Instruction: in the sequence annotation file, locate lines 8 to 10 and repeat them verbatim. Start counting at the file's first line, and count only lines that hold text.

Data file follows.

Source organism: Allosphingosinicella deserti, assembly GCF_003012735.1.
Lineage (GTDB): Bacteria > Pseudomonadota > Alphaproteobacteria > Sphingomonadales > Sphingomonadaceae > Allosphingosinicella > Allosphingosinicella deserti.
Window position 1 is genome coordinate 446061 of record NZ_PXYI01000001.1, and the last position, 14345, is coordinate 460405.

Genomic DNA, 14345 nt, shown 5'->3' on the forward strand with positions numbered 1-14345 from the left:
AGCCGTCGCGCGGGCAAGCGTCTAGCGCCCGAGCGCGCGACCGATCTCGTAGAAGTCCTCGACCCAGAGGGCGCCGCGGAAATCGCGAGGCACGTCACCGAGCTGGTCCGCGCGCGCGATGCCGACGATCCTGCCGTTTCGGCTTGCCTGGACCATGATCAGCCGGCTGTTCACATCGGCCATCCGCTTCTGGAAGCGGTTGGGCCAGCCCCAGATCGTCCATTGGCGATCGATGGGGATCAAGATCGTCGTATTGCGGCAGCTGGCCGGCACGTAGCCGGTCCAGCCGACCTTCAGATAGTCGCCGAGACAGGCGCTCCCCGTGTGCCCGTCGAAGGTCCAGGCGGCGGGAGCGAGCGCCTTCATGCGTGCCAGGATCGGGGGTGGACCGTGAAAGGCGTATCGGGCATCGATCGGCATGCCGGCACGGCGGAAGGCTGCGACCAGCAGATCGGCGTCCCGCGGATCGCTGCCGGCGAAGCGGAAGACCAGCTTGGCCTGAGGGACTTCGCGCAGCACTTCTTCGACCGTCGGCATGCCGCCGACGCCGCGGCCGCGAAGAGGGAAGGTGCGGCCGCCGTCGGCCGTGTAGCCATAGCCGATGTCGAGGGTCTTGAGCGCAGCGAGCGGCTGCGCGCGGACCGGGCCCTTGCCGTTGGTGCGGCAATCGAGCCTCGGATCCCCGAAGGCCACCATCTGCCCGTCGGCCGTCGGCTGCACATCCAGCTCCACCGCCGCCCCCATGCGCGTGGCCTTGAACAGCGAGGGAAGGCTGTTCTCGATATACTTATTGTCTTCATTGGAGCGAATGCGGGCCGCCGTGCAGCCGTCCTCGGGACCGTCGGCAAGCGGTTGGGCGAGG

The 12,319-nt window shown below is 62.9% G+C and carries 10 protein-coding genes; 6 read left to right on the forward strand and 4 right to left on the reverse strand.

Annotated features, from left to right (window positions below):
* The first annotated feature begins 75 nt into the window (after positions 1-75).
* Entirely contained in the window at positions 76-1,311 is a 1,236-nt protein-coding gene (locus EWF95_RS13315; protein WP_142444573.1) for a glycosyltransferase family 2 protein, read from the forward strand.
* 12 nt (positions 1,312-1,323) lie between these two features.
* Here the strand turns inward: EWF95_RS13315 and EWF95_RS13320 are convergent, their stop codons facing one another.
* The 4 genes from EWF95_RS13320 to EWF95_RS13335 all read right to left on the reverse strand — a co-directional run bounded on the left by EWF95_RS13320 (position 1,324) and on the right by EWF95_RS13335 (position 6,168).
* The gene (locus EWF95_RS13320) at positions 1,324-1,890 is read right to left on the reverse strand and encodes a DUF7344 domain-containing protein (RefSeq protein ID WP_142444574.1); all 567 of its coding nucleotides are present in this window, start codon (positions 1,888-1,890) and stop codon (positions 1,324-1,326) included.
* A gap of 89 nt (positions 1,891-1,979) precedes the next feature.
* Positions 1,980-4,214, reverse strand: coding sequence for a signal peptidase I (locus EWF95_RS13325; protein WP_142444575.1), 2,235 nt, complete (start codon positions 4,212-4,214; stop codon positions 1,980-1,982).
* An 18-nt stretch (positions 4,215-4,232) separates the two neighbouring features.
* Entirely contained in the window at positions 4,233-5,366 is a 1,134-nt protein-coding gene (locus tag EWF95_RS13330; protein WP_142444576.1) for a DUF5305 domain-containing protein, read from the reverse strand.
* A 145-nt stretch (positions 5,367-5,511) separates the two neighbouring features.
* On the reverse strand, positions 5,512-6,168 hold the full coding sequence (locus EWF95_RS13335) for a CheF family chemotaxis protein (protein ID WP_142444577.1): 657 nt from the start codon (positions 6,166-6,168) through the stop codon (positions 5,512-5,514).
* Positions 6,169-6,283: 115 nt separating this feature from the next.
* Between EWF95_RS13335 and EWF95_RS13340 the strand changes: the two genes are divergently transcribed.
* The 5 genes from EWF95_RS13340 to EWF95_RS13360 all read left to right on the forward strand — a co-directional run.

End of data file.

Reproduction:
* The first annotated feature begins 75 nt into the window (after positions 1-75).
* Entirely contained in the window at positions 76-1,311 is a 1,236-nt protein-coding gene (locus EWF95_RS13315; protein WP_142444573.1) for a glycosyltransferase family 2 protein, read from the forward strand.
* 12 nt (positions 1,312-1,323) lie between these two features.